After examining that sketch I moved on to a clean slate. It occurred to me that starting my work by placing a grid on the page in pencil might help me to position the various features more accurately. It felt a bit like I was cheating, but on the other hand this might be a great learning tool. Unfortunately, I took my next photo a little too late in the process, but you can still see a bit of the grid in the background …
As an aside, I was kept in good company during my sketch and made fast friends with a fire hydrant and discarded toilet.
After applying watercolor pencil (Caran d’Ache Fancolor pencils) throughout the work I used a wet brush (Sakura Koi water brush – medium) to blend and spread the colors. At this stage I am least confident about whether I am improving or ruining the picture, but have to admit enjoying the process most at this point.
One area that needs particular attention is how I handle the background of my sketches. Typically, I end up with a lot of bland white-space surrounding the foreground / target elements and consequently a “flat” drawing. In the future I would like to pay more attention to how I can show much more depth in the scene captured.
Harald: Taking up position on a different stretch of the same street, my goal was modest, namely to improve upon my previous foray into watercolors.
Although figuring this out for myself might neither be the fastest nor the most reliable approach, I believe I learned a lot today. For instance, don’t skip the pencil outline. Start with a layer of light colors. Keep your watercolor set clean or you will end up with everything looking like different shades of brown. Add detail with a fine brush in darker colors. All pretty obvious, but in last week’s attempt I still somehow failed to understand (or adhere to) even the most fundamental rules. Today’s result is far from frame-worthy, but I am quite happy with the progress made.
Strategy from here on: practice some more… and then take a class!
Sebastian: It was a nice morning to be outside, and a few people stopped to see what we were up to. We also received a request from a resident of the neighborhood to ask permission beforehand – pointing out that we were sketching on a private road. Our first encounter with a concerned neighbor.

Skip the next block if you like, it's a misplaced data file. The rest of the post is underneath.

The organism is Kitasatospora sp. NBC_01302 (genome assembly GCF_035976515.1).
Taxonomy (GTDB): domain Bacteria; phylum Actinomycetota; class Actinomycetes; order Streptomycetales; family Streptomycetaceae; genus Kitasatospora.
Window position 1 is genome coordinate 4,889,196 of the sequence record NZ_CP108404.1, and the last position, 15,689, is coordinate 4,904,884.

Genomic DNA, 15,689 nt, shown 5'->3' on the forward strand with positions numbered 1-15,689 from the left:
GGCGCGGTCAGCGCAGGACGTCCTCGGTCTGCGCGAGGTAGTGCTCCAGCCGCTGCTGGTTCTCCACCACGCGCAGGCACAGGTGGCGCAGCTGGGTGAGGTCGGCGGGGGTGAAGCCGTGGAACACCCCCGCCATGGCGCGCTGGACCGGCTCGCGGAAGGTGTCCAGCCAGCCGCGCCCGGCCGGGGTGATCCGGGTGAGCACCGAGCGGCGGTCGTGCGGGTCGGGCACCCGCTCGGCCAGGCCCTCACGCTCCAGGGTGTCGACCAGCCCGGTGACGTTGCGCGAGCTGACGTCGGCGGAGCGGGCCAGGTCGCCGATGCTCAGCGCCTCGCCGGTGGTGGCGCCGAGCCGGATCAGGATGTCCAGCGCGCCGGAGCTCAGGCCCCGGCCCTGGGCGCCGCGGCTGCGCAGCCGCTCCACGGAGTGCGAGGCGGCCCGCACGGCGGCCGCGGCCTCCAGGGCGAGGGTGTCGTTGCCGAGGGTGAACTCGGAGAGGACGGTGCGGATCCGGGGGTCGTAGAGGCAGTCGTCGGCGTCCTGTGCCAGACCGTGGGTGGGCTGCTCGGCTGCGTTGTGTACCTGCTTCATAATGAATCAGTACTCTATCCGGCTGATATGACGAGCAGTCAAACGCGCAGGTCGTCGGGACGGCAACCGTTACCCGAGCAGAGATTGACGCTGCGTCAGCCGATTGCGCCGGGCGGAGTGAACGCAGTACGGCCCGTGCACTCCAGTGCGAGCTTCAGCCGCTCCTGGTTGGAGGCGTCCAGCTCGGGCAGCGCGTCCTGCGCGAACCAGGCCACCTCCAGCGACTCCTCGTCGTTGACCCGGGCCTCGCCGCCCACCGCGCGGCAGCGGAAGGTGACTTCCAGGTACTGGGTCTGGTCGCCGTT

On the sketching side, I felt less satisfied mainly because I ran out of space on my 9x6in. paper. The page was quickly filled with details I wanted to capture and the two media I used. Outlining everything in black pen left little space for color. My pen and watercolor method is something I have perhaps stuck with too closely. Using a different medium or approach may have been more effective, especially when trying to sketch such a large scene. Next time, I want to use one medium (watercolor, pen, or charcoal), focus less on details, and capture more of the atmosphere – something like what Harald did in his sketch above.
Our chapter had its second event on Saturday afternoon at Iolani Palace. Although the night before and morning of the event were rainy, the weather was beautiful for our outing. It was great to see returning and new sketchers.
We had planned to do a sketch crawl to capture several historic and architecturally interesting buildings in the surrounding area of downtown, however Iolani Palace proved to be enough of a challenge and captured our full attention for the afternoon.
After sketching we shared ideas on how to use and make portable watercolor sets. Anita showed us her clever use of an empty gum dispenser inside an Altoids tin to create a very portable setup.